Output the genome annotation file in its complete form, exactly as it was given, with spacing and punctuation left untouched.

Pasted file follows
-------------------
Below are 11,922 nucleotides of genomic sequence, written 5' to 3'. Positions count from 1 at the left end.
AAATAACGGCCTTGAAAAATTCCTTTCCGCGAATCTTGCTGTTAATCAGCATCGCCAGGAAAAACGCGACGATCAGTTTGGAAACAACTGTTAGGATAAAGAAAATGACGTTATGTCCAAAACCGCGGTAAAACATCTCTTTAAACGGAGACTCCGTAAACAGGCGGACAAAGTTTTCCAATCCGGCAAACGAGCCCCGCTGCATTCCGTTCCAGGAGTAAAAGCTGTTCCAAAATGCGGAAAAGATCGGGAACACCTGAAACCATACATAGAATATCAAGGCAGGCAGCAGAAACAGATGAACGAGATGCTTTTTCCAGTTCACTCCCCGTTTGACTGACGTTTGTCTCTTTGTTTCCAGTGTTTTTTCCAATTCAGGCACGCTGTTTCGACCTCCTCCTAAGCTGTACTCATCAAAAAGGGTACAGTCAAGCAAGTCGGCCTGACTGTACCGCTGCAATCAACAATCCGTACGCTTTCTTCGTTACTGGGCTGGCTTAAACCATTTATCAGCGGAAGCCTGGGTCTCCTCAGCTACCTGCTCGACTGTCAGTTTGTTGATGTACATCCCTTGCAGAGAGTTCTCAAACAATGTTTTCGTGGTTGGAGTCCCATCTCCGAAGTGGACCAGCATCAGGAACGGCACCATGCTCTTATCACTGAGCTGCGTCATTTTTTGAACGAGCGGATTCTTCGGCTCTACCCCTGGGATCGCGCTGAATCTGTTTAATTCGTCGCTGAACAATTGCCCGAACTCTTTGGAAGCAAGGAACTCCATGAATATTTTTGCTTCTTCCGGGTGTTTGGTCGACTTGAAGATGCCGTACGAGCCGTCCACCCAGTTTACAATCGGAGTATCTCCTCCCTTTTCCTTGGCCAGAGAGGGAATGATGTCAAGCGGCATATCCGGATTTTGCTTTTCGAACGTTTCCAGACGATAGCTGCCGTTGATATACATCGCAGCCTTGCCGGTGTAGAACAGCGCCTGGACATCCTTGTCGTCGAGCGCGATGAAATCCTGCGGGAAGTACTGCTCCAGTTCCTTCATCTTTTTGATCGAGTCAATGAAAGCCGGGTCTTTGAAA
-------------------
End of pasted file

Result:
Below are 11,922 nucleotides of genomic sequence, written 5' to 3'. Positions count from 1 at the left end.
AAATAACGGCCTTGAAAAATTCCTTTCCGCGAATCTTGCTGTTAATCAGCATCGCCAGGAAAAACGCGACGATCAGTTTGGAAACAACTGTTAGGATAAAGAAAATGACGTTATGTCCAAAACCGCGGTAAAACATCTCTTTAAACGGAGACTCCGTAAACAGGCGGACAAAGTTTTCCAATCCGGCAAACGAGCCCCGCTGCATTCCGTTCCAGGAGTAAAAGCTGTTCCAAAATGCGGAAAAGATCGGGAACACCTGAAACCATACATAGAATATCAAGGCAGGCAGCAGAAACAGATGAACGAGATGCTTTTTCCAGTTCACTCCCCGTTTGACTGACGTTTGTCTCTTTGTTTCCAGTGTTTTTTCCAATTCAGGCACGCTGTTTCGACCTCCTCCTAAGCTGTACTCATCAAAAAGGGTACAGTCAAGCAAGTCGGCCTGACTGTACCGCTGCAATCAACAATCCGTACGCTTTCTTCGTTACTGGGCTGGCTTAAACCATTTATCAGCGGAAGCCTGGGTCTCCTCAGCTACCTGCTCGACTGTCAGTTTGTTGATGTACATCCCTTGCAGAGAGTTCTCAAACAATGTTTTCGTGGTTGGAGTCCCATCTCCGAAGTGGACCAGCATCAGGAACGGCACCATGCTCTTATCACTGAGCTGCGTCATTTTTTGAACGAGCGGATTCTTCGGCTCTACCCCTGGGATCGCGCTGAATCTGTTTAATTCGTCGCTGAACAATTGCCCGAACTCTTTGGAAGCAAGGAACTCCATGAATATTTTTGCTTCTTCCGGGTGTTTGGTCGACTTGAAGATGCCGTACGAGCCGTCCACCCAGTTTACAATCGGAGTATCTCCTCCCTTTTCCTTGGCCAGAGAGGGAATGATGTCAAGCGGCATATCCGGATTTTGCTTTTCGAACGTTTCCAGACGATAGCTGCCGTTGATATACATCGCAGCCTTGCCGGTGTAGAACAGCGCCTGGACATCCTTGTCGTCGAGCGCGATGAAATCCTGCGGGAAGTACTGCTCCAGTTCCTTCATCTTTTTGATCGAGTCAATGAAAGCCGGGTCTTTGAAA